Some remote Australian communities have access to drinking water for only nine hours a day for part of the year, but these households can still use up to ten times the average of urban households.
Many communities in the Torres Strait Islands have their mains water supply limited to nine hours a day during the week, and 16 hours a day at weekends, during the six-month dry season from May to October. Some remote Aboriginal communities in mainland Australia have similar restrictions.
The vast majority of these residents do not pay directly for water, as they live in public housing. A three-year research project has been using smart meters to monitor water use as well as promoting community discussion. We found the water is largely used for things that might be viewed as luxuries in an urban setting but which play an important role in community life, such as dampening roofs for cooling and washing fishing gear.
The challenge, therefore, is finding ways to manage this unsustainable water use, apart from physically turning off the water. By understanding the challenges of life in remote Australia and working closely with locals, we identified some reasonable and realistic ways to reduce water use.
Water officer Kevin Assai installing a smart water meter as part of a water efficiency pilot in the Torres Straits. Melissa Jackson, Author provided (No reuse)
Revealing the reasons for high water use
Water restrictions, which have been in place on and off since the early 2000s, exist for a simple reason: there is not enough water to meet demand, especially during the dry season.
Providing water to remote and isolated communities is expensive, whether it comes from a desalination plant (which turns seawater into drinking water) or from a groundwater bore. Typically a diesel generator is used to generate power for water extraction, treatment, pumping and sewage management.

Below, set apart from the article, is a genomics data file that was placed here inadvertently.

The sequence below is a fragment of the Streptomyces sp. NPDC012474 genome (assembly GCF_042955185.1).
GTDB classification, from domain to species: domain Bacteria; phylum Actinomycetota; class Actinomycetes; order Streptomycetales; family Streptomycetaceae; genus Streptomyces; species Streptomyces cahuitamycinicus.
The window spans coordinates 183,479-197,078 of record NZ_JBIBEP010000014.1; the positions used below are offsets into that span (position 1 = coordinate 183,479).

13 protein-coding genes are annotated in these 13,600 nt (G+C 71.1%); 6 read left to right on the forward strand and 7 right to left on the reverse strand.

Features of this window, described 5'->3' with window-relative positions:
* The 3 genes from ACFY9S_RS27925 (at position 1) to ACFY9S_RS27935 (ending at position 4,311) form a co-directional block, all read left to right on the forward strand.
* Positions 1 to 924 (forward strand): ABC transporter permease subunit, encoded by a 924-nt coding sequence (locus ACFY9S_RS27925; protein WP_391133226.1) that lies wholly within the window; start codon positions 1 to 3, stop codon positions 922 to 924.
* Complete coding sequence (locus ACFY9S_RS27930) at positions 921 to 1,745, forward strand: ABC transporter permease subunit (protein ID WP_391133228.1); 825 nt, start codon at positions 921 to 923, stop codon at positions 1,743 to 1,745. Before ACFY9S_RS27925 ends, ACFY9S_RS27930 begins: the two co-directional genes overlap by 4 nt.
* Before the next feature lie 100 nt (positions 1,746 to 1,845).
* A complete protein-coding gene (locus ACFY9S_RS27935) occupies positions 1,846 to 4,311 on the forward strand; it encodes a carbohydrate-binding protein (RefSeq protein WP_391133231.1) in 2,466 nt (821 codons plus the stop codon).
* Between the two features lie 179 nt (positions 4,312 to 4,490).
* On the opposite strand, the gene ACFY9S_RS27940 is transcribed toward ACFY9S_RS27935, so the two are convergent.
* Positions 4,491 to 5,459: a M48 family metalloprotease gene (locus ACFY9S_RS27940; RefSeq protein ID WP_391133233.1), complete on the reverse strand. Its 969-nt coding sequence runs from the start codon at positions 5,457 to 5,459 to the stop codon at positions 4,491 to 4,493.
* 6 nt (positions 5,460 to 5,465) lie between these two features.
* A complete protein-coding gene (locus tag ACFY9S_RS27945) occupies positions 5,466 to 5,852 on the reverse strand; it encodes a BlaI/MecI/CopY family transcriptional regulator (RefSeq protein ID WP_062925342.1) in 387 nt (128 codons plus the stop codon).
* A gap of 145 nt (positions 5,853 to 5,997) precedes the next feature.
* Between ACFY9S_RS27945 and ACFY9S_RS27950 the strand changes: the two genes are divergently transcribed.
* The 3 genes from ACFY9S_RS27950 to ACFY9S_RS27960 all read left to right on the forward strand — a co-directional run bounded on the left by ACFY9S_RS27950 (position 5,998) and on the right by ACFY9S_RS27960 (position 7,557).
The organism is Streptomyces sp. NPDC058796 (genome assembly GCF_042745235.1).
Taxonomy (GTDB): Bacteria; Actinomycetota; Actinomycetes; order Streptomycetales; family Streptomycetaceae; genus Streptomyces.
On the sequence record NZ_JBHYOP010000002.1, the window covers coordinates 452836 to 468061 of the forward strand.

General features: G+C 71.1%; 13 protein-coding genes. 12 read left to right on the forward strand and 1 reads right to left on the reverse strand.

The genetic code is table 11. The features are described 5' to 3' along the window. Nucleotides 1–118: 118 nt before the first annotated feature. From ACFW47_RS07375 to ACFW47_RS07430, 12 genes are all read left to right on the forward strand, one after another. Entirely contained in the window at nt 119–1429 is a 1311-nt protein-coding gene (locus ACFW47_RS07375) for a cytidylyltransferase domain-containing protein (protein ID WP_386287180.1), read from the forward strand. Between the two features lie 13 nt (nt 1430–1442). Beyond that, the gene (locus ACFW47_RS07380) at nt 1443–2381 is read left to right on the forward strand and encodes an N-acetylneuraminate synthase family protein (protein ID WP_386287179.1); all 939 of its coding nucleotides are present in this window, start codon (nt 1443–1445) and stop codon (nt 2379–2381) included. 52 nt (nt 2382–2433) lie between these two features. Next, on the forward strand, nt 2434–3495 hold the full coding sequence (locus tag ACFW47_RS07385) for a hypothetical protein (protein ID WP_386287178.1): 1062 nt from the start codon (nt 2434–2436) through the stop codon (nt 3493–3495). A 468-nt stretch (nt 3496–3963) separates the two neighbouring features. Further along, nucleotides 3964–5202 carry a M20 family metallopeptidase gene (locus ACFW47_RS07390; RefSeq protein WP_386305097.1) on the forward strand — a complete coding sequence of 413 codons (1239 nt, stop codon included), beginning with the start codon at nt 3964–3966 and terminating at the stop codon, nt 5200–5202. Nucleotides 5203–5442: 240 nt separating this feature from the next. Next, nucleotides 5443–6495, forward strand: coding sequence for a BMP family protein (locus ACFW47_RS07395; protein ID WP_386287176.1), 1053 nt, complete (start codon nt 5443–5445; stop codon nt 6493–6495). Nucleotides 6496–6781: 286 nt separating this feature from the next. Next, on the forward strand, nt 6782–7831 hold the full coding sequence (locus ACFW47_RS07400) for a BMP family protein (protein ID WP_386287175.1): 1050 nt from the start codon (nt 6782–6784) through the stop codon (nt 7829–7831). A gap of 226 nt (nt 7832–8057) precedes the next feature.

For the past three years I have led a team of Griffith University researchers investigating how water was being used, and how it could be reduced. We installed smart meters in three remote communities, across the Torres Strait Islands, Cape York and the Northern Territory.
The data revealed an average daily use of 900 litres per person, rising to more than 4,000L per person per day in some cases. (The average southeast Queensland household daily use is around 180L per person.) Once the energy costs of pumping and treating this water via diesel-fuelled generators are included, it’s clear this is unsustainable.
We then broke down household water use into categories such as showering and outdoor, and discussed water use habits with each participating household. This gave unprecedented insights into how, where and why water is being used in remote community households.
Beating the dust and heat
Outdoor water use makes up, on average, at least 75% of total household water demand. This can get even higher in the dry season. Leaking taps are also a major contributor.
Average residential water use per person in three remote communities from Far North Queensland and the Northern Territory. Cara Beal
We spoke to participants in Cape York and the Torres Strait about their water use during the middle of the dry season. We found five key drivers for this high outdoor water use (aside from leaks):
- dust control (and flea control) from non-surfaced roads and yards
- cooling down (watering the house roof and bare earth or concrete driveways to create an evaporative effect)
- washing down boats and fishing or hunting equipment
- physical amenity (gardening or greening)